A couple of weeks ago, I was having fun looking through the stacks at the library of my new university, and I found an old copy of the Roman Pontifical, published in 1895. The entire book was written in Latin, including the publishing information. It contained Rites such as Ordination to the Presbyterate, Episcopal consecration, the dedication of a Church, and the blessing of an Abbot or Abbess.
I was pleasantly surprised to see that it also included the older version of the Rite of Consecration to A Life of Virginity (or as it was written here, “De Benedictione et Consecratione Virginum,” which more literally translates into “On the Blessing and Consecration of Virgins”).
Although the Rite had fallen into all but total disuse for several centuries, there was a movement in the late nineteenth-century to restore the usage of the Rite for cloistered, solemnly professed Benedictine nuns. My guess is that this particular edition of the Roman Pontifical reflects this trend.
Women who were not members of religious Orders would not be permitted to receive the Rite of Consecration until the Second Vatican Council, after the Council document Sacrosanctum Concilium called for a revision of the Rite. When this was done, the Rite was revised into two versions, one for nuns and one for women “living in the world.”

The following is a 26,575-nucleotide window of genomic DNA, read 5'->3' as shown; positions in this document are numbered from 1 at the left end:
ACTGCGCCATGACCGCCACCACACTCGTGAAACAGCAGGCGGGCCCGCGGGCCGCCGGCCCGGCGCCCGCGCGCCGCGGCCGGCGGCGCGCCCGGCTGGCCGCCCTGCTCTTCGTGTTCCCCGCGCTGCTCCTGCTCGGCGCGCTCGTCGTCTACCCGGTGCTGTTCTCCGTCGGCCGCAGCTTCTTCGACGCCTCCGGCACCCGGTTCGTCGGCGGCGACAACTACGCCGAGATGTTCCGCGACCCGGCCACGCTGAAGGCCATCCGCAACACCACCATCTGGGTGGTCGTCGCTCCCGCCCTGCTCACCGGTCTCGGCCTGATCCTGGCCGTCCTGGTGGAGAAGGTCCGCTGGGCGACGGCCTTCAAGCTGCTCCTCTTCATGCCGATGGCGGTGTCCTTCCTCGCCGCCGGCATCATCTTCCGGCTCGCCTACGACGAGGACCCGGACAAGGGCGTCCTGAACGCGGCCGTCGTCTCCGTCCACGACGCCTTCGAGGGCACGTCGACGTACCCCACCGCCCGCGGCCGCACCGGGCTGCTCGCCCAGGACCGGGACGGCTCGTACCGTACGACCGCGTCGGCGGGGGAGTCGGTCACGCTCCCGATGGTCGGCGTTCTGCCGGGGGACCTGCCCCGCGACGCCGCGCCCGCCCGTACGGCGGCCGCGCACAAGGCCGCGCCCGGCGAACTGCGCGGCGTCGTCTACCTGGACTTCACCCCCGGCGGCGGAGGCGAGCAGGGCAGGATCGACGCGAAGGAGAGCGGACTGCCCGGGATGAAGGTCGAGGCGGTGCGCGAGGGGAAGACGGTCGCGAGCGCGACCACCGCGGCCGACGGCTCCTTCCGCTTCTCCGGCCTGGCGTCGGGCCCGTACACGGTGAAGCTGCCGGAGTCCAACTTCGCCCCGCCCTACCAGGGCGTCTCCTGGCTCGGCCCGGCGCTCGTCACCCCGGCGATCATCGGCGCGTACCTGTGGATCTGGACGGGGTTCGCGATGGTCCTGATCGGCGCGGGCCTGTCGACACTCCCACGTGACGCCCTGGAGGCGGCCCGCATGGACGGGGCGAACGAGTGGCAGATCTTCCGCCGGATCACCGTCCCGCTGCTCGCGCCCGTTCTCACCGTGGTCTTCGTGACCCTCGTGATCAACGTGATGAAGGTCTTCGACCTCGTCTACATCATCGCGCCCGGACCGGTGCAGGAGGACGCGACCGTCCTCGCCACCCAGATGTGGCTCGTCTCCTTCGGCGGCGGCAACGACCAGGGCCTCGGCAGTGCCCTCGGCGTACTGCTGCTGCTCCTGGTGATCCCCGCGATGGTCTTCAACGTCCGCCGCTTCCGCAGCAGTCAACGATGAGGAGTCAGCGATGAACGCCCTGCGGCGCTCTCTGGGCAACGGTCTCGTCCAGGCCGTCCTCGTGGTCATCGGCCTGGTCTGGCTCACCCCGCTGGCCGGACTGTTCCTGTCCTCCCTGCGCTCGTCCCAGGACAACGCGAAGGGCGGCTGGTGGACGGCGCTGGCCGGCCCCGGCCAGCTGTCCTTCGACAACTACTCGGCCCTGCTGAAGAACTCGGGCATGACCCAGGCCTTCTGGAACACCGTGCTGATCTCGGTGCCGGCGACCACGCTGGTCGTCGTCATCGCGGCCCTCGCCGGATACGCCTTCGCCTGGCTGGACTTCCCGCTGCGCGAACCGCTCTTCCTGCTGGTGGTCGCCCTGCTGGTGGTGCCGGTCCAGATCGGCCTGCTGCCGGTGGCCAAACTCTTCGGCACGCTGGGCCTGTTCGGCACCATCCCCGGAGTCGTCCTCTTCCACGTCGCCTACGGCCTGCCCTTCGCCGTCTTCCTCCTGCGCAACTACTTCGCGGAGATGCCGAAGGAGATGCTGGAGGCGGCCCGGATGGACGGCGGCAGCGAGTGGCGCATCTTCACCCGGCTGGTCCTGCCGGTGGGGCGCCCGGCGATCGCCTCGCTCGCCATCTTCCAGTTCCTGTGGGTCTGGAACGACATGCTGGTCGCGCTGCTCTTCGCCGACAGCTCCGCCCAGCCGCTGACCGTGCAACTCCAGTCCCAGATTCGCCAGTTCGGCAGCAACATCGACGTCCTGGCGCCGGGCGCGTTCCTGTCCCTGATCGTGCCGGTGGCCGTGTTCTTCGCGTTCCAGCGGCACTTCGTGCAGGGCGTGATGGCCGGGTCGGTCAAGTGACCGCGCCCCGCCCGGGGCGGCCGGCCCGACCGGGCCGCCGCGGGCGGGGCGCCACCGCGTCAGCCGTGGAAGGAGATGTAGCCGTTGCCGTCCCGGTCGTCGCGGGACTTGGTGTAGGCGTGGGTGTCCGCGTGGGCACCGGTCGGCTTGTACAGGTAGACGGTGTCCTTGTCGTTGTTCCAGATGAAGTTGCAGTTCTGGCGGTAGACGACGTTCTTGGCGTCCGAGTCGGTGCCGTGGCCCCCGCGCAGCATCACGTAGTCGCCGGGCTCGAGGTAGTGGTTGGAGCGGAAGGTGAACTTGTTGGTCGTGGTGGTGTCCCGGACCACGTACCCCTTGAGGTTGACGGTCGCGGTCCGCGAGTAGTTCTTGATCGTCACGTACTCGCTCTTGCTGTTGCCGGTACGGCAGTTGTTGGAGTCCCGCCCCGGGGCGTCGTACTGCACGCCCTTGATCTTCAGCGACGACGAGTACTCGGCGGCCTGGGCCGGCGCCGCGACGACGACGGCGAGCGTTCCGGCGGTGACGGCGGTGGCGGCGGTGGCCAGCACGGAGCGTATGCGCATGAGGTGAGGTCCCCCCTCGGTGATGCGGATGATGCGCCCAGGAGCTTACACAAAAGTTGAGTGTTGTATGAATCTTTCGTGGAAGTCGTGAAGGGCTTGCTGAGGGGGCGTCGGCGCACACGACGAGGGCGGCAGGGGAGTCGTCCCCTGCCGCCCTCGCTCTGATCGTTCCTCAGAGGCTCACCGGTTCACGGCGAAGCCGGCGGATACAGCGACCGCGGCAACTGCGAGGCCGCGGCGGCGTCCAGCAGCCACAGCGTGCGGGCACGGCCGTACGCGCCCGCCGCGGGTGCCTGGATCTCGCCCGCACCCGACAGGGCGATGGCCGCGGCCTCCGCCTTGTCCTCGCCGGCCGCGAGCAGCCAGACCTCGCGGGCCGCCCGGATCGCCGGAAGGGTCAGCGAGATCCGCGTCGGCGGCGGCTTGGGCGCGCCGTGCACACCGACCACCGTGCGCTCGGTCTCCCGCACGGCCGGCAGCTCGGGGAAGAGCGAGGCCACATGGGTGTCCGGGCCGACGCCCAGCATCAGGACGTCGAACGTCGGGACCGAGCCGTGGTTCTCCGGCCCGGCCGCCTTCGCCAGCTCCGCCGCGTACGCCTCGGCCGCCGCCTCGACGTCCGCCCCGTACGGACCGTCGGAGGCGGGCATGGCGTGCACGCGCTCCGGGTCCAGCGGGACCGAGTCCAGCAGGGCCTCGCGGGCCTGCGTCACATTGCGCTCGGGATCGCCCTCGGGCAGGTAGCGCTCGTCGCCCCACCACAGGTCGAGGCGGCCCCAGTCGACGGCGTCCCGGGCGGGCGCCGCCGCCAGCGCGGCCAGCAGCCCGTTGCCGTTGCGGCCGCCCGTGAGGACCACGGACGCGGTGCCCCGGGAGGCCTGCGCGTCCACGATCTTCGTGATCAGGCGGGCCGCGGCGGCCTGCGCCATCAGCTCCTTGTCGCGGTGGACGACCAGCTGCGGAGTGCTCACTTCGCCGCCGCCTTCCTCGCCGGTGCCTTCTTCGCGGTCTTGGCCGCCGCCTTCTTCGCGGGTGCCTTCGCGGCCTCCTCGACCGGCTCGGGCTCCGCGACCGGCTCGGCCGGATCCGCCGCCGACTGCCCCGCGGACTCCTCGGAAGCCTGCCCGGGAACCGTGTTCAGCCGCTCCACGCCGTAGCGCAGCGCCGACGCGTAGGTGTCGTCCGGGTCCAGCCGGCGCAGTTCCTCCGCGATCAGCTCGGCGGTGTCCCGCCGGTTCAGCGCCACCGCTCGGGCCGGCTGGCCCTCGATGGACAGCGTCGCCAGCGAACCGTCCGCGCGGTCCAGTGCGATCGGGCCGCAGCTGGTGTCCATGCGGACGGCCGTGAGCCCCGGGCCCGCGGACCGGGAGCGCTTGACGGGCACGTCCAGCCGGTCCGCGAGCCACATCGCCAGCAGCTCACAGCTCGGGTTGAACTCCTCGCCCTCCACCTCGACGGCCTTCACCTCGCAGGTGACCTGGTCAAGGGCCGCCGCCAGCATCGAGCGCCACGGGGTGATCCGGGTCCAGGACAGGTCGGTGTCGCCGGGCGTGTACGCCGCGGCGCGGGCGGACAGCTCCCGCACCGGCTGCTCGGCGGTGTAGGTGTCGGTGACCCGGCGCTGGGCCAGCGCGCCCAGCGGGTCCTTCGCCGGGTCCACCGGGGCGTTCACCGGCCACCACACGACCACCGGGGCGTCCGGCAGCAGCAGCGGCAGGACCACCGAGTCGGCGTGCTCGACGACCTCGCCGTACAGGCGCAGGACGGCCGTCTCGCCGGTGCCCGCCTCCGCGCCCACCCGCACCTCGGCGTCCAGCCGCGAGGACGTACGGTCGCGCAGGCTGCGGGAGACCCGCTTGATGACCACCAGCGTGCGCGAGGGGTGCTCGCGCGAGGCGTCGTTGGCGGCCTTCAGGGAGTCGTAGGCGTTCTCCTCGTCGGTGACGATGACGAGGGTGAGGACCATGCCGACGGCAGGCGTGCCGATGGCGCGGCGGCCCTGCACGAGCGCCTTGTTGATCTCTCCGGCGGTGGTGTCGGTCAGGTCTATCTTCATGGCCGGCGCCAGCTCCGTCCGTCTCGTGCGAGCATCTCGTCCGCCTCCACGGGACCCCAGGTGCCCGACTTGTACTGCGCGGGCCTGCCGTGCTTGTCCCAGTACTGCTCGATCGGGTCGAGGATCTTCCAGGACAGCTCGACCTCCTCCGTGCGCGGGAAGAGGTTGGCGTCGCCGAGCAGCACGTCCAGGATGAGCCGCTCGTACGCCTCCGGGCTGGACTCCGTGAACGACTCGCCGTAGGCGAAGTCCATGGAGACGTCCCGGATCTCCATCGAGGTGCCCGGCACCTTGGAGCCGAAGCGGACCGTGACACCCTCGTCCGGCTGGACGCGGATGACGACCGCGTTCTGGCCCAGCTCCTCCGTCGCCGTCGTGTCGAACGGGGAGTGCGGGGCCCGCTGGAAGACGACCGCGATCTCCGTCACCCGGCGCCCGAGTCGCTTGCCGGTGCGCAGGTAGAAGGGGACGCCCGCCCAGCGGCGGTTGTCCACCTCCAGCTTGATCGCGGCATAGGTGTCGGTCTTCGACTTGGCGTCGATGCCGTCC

I find it quite meaningful to note that the both modes of living consecrated virginity have the same liturgical “ancestor”—noting also that consecrated virginity in the world is the ancestor to religious life itself. Even now, the dissimilarities between the two contemporary forms of the Rite are fairly minor; I think the biggest difference is that the Rite for nuns anticipates the solemn profession of religious vows to occur within the same ceremony, where conversely the Rite for women in the world containes more elements in which the candidate publicly states her intention to be consecrated.
From my point of view as a soon-to-be consecrated virgin in the world, this commonality re-enforces the understanding of consecrated virginity as an especially radical commitment to Christ, as well as highlighting the contemplative dimension of this vocation.
The image I share with you here depicts the “calling of the candidates.” This is an important part of the Rite because it is here that a consecrated virgin actually receives her vocation in the canonical, ecclesial sense—in fact, this IS the “vocation” itself (the word of course stemming from the Latin “vocare,” to call), in which Christ and the Church, through the person of the Bishop, call the candidate to consecration. There are parallel “callings” in other vocationally-oriented Rites, such as the Ordination rituals.
The chant written at the top of the page, “Prudentes virgines, aptate vestres lampades, ecce sponsa venit, exite obviam ei,” translates to: “Wise virgins, prepare your lamps, behold, the Bridegroom comes, go out to meet him.” Clearly an allusion to the Gospel story of the wise and foolish virgins, this antiphon, along with the carrying of candles illustrated here, was almost directly adopted in the revised Rite as one of the options for the “calling of the candidates.” You can see this for yourself in the Rite of Consecration, number 13.